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Ineffective marketing and poor online presence are among the top six reasons 75% of new businesses fail to succeed in the long term, according to US Bureau of Labor Statistics research. Meanwhile, in a survey of 1,000 marketers worldwide conducted by Rakuten Marketing, respondents estimated that they waste an average of 26% of their budgets on wrong decisions about channels and strategies. One last stat to consider: Over the course of the year, the grip on businesses got tighter: Gartner Status of Marketing Budgets 2021 The report (which is based in part on a survey of 430 chief marketing officers from large organizations across North America and Europe) revealed that marketing expenditures as a percentage of revenue decreased nearly half In 2021, from 11% to 6.4%.
To improve efficiency even in this cost-cutting environment, companies do not always need to do extensive research, abandon existing channels or restructure marketing departments. At Refocus, we explore three ways to reduce costs and keep marketing effective.
1. Take the time to find out why customers are “renting” your product
Some entrepreneurs and marketers mistakenly believe that Facebook and Google are wonderful fairies that can help launch a product easily and quickly in other countries. In fact, this is not the case. Marketing is a science that carefully studies the lives and needs of customers, and is not just about defining the target audience by place of residence, interests and financial situation.
Before launching an advertising campaign, it is necessary to conduct in-depth interviews. This will help save thousands or even millions of dollars on ineffective activities.
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When my company launched our marketing course in another country, we thought we would have three target audience segments: Senior Marketers, Novice Marketers and Entrepreneurs. In the end, we found that even though we spent money advertising all three, only one needed the product.
After the first ad campaign, we decided that attracting a customer was five times more expensive than expected, and so we set out to do what any marketing team would suggest: A/B testing of landing pages, along with altered designs and experiences with channels. After that effort, we only noticed a 30% drop in lead costs, weren’t satisfied with these results, and decided to move forward, including inviting customers for help. We took twelve people from each department and started asking them questions using the JTBD methodology. The idea of the concept is that different users buy the same product for different purposes – or as they say in JTBD terminology, the product is “rented”.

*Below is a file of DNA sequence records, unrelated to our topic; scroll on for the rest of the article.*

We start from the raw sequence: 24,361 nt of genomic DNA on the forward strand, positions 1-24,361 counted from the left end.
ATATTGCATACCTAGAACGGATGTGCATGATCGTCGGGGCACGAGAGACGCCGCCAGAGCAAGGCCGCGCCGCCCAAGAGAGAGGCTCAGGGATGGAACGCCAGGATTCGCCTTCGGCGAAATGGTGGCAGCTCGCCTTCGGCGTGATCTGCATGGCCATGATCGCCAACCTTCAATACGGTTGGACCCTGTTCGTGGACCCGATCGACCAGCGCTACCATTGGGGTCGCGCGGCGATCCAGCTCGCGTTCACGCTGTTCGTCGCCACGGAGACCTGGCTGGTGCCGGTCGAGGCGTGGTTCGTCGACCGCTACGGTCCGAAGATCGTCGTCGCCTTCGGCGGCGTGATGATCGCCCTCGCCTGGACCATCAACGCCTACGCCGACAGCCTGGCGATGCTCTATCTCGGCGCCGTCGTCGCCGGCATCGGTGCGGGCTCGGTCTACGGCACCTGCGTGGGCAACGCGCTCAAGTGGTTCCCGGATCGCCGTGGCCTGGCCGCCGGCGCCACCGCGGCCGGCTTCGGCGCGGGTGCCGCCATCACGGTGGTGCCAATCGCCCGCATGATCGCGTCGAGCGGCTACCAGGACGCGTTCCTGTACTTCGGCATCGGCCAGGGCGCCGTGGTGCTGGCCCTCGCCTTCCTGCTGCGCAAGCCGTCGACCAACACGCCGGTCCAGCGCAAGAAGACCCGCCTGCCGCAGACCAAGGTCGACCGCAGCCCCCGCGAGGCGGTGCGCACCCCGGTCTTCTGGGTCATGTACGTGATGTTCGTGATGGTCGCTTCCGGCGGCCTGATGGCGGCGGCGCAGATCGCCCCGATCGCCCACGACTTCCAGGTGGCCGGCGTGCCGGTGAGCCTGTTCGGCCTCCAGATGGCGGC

For example, let’s consider the iPhone: the first buyer hired it to prove the case. The second needs his camera to take high-quality photos, while the third only needs a portable tool to keep in touch with the family. Everyone uses the same product for their own purposes, and the same goes for any business, whether it’s a banking app, a restaurant, or a clothing store. JTBD methods help to know what people need when paying for a particular product or service.
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The methodology of the tasks to be performed exceeded all of our expectations by revealing that two of the three sectors tested were not suitable for us. For example, junior marketers have had no problem finding a job because large companies go after them right after graduation. Major marketers demanded that product-specific instructions be advertised in local channels, usually only applicable to their country. However, our goal was to create an MVP, so we didn’t really want to delve into product customization. As a result, we only had one part left: We focused on entrepreneurs, who needed to learn marketing during the pandemic in order to make their businesses online. We built a new website based on this information and also decided to get feedback from potential audience before releasing traffic. In the end, we collected over 300 user comments regarding colors, fonts, and other textures, and we took them all into account.